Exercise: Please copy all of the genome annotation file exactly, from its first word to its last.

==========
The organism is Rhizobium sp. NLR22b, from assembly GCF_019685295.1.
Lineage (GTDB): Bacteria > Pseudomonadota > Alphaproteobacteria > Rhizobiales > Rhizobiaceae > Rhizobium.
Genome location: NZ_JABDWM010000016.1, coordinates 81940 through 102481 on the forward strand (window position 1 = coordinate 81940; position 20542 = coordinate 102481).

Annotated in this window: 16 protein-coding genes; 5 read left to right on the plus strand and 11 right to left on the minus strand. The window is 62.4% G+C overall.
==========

The organism is Rhizobium sp. NLR22b, from assembly GCF_019685295.1.
Lineage (GTDB): Bacteria > Pseudomonadota > Alphaproteobacteria > Rhizobiales > Rhizobiaceae > Rhizobium.
Genome location: NZ_JABDWM010000016.1, coordinates 81940 through 102481 on the forward strand (window position 1 = coordinate 81940; position 20542 = coordinate 102481).

Annotated in this window: 16 protein-coding genes; 5 read left to right on the plus strand and 11 right to left on the minus strand. The window is 62.4% G+C overall.